Like people, every dog has a unique personality. What that also means is that they likely also have a unique set of hang-ups. Just because dog personalities are unique does not mean that their behaviors cannot be corrected. In fact, dogs have a limited number of ways to express themselves, so their bad behaviors can be broadly categorized. Here are five problem behaviors that a dog obedience trainer can help you address:
Sometimes when dogs urinate or defecate inside the house it can be for a physical issue rather than a behavioral one. For example, dogs with diabetes, kidney disease, a urinary tract infection, or liver disease may be unable to control their urination habits. These problems would likely require a trip to the veterinarian instead of or in addition to a dog obedience trainer.
On the other hand, puppies over a year old who have not been completely housebroken would absolutely benefit from dog training classes. By the time they reach one year of age, puppies are considered adult dogs and should be housebroken. If trained correctly, this is a very doable feat.
Anxious dogs tend to be jumpy and nervous. In some dogs, anxiety is triggered by new people or unknown surroundings. Anxiety can also be triggered by being left alone, loud noises, water, going to the veterinarian or groomer, or even car rides. Sometimes these “triggers” may cause anxiety that borders on phobia.
Anxiety is the product of the instinct that all animals possess; that is to fight or flee when faced with danger. Fear triggers a release of adrenaline, a hormone that can cause shaking and increased heart rate. Essentially, the hormone prepares the body to attack or run away.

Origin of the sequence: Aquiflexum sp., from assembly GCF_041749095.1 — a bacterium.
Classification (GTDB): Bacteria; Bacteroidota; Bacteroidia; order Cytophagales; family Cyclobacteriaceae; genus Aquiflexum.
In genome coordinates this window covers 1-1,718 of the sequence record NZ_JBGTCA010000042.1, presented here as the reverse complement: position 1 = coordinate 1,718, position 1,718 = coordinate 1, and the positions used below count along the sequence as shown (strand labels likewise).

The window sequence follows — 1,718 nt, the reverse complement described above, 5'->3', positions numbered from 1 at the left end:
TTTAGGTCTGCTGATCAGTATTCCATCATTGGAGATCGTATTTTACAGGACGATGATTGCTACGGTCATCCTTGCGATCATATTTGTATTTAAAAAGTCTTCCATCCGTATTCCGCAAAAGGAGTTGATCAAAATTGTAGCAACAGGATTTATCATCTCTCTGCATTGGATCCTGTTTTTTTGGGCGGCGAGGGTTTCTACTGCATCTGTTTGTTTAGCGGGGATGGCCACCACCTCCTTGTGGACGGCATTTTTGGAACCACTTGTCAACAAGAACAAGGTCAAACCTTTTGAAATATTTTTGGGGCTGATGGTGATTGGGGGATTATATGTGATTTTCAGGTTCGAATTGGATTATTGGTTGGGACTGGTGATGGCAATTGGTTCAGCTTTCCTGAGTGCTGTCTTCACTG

While anxiety has a biochemical outcome, many triggers for anxiety can be controlled with the help of a dog obedience trainer. Just as anxiety can be controlled or lessened in people, dog trainers can ease anxiety through exposure to certain triggers and positive reinforcement.
Aggression can stem from a variety of causes, including fear and anxiety. Other causes of aggression can arise from understandable, although not acceptable, causes. For example, some dogs may express territorial issues by barking, snapping, and/or growling at strangers or other dogs. Without the intervention of a dog obedience trainer, this behavior can sometimes lead to injury.
Similarly, all animals have needs and will have some reluctance. However, aggressive resource guarding, such as growling and snapping over food, toys, or bedding, can lead to attacks unless addressed with a dog obedience trainer.
Finally, since dogs are descended from pack animals, dogs have some instinct toward establishing a social hierarchy. Naturally, dogs want to establish their dominance over other dogs that they encounter. However, a dog obedience trainer should be consulted if this instinct manifest itself as aggressive barking, lunging, and biting at other dogs.
Begging is another behavior that is understandable (sometimes cute), yet undesirable. This is an easy habit to create but frustrating to get rid of. Keep in mind that the dog only understands that begging earns the treat or food. In this case, both the owner and the dog may benefit from training by a dog obedience trainer.
Compulsive dog behaviors such as licking its paws, chewing furniture, and barking, may simply be an attempt to gain attention. If the behavior attracts the owner's attention, even if to tell the dog to 'stop it,' the dog will repeat the behavior when it wants attention.
Compulsive behaviors may also be a reaction to anxiety and fear. If licking its paws calms an anxious dog, dopamine in the dog's brain associates the behavior of licking its paws with the reward of feeling calm. The dog will then compulsively lick its paws to feel better. For this reason, a dog obedience trainer may be needed to help relieve the symptoms.
Dog obedience trainers can help with anxiety, begging, compulsions, aggression, and house training. Rob’s Dogs offers expert obedience and puppy training in the Arizona area.